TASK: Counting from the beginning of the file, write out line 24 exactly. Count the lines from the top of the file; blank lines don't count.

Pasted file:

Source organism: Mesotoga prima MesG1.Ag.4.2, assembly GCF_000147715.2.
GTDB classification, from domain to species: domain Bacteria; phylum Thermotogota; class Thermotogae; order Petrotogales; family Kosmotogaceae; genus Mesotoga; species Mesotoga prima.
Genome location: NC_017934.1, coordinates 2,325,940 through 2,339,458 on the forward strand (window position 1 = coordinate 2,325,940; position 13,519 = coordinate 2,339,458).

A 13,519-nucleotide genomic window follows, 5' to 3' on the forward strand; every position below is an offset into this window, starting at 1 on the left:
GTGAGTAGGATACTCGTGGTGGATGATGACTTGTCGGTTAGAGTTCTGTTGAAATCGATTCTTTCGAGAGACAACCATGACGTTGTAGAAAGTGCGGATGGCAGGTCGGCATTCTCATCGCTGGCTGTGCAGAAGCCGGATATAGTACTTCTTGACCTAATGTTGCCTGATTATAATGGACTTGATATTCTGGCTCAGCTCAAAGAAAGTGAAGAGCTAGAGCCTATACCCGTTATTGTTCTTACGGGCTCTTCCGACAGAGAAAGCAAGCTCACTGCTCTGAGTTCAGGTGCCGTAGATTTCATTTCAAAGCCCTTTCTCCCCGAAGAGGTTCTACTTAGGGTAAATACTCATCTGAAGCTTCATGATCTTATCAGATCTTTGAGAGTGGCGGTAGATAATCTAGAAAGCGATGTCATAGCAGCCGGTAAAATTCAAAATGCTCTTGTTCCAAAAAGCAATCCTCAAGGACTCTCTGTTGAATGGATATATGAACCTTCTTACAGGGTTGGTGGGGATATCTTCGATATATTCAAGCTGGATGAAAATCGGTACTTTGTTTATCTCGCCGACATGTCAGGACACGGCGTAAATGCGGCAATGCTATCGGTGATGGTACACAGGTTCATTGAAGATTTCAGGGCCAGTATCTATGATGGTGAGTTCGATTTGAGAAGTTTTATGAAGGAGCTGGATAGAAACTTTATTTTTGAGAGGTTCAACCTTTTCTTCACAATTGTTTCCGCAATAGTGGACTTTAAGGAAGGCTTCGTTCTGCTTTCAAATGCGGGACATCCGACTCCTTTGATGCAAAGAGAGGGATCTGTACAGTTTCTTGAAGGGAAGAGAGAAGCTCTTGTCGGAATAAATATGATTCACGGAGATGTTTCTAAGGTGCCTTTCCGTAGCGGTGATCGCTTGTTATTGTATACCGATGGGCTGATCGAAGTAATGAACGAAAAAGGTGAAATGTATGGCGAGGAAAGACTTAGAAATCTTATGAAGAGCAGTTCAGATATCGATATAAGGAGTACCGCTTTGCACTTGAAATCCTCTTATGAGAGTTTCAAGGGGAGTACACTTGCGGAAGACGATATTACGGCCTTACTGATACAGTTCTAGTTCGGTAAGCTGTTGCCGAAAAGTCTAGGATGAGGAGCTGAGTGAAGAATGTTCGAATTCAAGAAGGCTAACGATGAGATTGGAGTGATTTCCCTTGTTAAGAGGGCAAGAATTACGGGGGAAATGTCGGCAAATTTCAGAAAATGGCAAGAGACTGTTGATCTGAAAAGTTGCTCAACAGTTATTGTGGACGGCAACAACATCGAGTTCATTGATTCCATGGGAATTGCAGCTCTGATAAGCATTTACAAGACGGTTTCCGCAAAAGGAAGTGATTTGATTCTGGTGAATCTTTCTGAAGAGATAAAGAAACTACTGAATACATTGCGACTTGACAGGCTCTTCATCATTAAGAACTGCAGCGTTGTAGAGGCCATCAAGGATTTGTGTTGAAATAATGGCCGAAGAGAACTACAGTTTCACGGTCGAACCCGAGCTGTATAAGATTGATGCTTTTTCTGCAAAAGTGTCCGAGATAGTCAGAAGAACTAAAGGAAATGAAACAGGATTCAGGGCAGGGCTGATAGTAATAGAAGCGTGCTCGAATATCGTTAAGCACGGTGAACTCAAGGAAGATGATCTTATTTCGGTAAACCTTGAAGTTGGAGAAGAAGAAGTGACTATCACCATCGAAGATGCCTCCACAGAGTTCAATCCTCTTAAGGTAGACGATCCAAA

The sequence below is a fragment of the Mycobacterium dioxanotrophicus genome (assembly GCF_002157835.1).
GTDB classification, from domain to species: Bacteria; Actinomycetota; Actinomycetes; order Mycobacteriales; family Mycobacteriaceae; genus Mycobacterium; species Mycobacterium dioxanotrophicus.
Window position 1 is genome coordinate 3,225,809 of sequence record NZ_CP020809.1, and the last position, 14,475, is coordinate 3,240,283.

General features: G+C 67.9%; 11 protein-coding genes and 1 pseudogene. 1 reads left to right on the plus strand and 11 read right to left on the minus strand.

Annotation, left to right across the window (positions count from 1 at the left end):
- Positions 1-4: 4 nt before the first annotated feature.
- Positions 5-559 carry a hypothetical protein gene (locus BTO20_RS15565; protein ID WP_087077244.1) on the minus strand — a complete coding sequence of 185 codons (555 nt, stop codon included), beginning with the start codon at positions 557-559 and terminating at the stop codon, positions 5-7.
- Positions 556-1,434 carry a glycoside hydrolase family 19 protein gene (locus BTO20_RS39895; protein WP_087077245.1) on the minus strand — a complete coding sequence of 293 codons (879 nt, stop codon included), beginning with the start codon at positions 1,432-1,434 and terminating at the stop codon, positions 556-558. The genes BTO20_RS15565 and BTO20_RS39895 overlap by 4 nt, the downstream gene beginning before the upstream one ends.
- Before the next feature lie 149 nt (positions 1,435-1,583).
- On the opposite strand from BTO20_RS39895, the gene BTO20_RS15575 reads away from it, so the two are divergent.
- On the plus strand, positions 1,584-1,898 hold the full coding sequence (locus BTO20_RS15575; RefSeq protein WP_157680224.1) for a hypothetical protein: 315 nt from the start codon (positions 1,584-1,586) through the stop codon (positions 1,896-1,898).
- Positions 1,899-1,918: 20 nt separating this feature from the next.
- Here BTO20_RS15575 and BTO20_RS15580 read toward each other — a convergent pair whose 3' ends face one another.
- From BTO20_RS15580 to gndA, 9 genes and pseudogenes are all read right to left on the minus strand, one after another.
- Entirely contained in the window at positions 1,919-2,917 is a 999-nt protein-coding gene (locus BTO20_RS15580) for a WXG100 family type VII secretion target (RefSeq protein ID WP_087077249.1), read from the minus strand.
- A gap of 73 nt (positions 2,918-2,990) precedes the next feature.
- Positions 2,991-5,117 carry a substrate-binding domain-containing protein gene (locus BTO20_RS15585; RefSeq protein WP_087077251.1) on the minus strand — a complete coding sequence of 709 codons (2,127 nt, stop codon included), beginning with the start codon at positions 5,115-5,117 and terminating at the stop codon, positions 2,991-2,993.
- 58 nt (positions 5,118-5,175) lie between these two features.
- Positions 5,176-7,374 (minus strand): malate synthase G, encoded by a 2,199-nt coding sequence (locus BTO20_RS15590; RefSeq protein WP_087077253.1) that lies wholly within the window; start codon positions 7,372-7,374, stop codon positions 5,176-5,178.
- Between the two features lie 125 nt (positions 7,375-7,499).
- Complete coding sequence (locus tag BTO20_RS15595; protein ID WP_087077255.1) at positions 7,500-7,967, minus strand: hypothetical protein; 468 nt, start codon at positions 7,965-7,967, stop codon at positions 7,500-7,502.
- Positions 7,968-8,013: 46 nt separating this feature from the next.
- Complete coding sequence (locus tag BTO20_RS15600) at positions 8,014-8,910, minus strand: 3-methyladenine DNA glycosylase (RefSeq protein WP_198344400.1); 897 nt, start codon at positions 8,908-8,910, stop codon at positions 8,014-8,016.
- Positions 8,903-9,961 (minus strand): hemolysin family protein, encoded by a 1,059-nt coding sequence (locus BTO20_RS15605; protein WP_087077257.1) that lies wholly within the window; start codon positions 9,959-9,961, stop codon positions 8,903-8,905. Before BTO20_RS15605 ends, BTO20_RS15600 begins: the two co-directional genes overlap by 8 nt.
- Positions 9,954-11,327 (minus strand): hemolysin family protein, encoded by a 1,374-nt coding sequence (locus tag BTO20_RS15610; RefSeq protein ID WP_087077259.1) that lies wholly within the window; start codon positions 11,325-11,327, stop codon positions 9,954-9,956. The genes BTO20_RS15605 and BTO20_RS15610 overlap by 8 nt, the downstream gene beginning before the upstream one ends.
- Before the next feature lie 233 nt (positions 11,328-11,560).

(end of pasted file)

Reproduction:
- Positions 5,176-7,374 (minus strand): malate synthase G, encoded by a 2,199-nt coding sequence (locus BTO20_RS15590; RefSeq protein WP_087077253.1) that lies wholly within the window; start codon positions 7,372-7,374, stop codon positions 5,176-5,178.